The Nonesuch

28 March 2010

Too tired and stricken with sore feet to do much with myself once I got back to Paddington from Windsor, I bought myself some Krispy Kreme doughnuts and a vanilla macaron from Paul and settled myself down for a lovely long read of The Nonesuch by Georgette Heyer, which is an old favourite that I often return to with great pleasure.

The Nonesuch is unusual amongst Heyer’s books, as after a dramatic opening in London, it is primarily set in Yorkshire, close to Leeds and Harrogate. The hero of the piece is the improbably named sporting gentleman of fortune, Sir Waldo Hawkridge, who is nicknamed ‘The Nonesuch’ in tribute to his superior sporting abilities, his elegance, his charm and his overall wonderfulness. However, it is made very clear that although Sir Waldo is the very embodiment of a Regency gentleman of both rank and fortune, he is no rake.

The heroine of the book is not, as might be originally supposed, the exquisitely beautiful but horrendously spoilt heiress Tiffany Weild, but is instead her governess companion, the very lovely Miss Ancilla Trent, who despite the apparent humbleness of her position is actually the niece of a well known general who has furthermore had a proper coming out into society as well as being presented at court.

This charming book is very much a comedy of manners, based on the very simple idea that appearances can, and often are, deceptive, this being the truth that leads the characters through the misunderstandings and reconciliations of courtship until finally you are brought to a happy and well deserved conclusion.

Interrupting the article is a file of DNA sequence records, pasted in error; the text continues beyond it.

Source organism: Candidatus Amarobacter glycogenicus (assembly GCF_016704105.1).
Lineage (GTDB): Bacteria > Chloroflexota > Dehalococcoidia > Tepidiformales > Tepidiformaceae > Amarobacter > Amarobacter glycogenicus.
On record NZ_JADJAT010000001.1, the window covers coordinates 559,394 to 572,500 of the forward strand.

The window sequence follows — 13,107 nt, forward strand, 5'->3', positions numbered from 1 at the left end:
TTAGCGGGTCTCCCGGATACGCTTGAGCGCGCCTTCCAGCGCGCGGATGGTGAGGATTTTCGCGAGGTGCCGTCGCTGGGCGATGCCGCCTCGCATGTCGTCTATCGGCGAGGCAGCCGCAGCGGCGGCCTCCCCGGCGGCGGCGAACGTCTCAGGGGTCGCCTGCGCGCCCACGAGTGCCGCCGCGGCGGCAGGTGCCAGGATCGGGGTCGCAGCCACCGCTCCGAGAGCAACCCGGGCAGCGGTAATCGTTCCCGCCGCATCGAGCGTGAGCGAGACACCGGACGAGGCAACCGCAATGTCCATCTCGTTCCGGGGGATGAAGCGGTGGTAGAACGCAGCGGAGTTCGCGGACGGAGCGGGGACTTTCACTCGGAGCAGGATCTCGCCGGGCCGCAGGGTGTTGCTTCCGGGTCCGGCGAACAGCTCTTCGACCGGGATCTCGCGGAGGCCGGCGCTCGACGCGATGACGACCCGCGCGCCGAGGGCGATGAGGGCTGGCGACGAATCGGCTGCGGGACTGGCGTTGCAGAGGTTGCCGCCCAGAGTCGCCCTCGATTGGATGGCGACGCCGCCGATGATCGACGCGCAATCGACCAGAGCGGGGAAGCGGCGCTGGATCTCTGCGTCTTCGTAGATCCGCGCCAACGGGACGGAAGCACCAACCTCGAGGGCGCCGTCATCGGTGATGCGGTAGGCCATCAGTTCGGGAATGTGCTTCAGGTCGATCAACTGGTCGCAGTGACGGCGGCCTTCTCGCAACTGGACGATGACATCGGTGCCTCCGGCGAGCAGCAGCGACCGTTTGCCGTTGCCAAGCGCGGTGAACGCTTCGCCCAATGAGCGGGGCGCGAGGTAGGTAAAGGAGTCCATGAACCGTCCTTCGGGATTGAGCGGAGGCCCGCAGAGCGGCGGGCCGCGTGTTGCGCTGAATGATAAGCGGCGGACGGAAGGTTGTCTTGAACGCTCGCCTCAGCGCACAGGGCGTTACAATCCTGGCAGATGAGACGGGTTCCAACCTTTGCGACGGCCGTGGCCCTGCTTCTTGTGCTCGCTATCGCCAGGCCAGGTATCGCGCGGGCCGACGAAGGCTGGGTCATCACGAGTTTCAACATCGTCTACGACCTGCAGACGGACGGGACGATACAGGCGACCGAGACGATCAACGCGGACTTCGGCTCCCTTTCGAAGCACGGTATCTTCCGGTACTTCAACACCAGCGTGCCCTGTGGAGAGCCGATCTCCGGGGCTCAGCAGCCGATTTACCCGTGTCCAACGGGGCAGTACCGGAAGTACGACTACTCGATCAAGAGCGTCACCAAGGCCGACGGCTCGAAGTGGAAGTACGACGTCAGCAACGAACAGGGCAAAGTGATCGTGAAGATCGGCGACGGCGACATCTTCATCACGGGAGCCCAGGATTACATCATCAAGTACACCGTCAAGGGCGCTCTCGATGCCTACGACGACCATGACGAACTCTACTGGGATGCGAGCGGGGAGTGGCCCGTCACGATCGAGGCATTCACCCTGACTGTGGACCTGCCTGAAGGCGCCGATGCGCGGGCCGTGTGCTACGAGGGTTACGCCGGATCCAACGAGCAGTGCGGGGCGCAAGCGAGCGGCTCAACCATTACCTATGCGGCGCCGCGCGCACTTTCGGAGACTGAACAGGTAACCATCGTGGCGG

I really love Heyer’s books anyway, as I have already written about at length, but I think that The Nonesuch is one of my absolute favourites as I love the sparky, humourous exchanges between Waldo and Ancilla and also always really look forward to the awful Tiffany’s downfall when all around her realise just how ghastly she actually is.

Am now reading Venus of Empire by Flora Fraser, about Pauline Bonaparte in between working on a write up of my meeting with Desmond Shawe-Taylor. I have a busy month ahead of me in April, with both my husband and Felix having birthdays and my father in law getting married again, as well as various day trips to Cornwall, Bristol and, gulp, Legoland.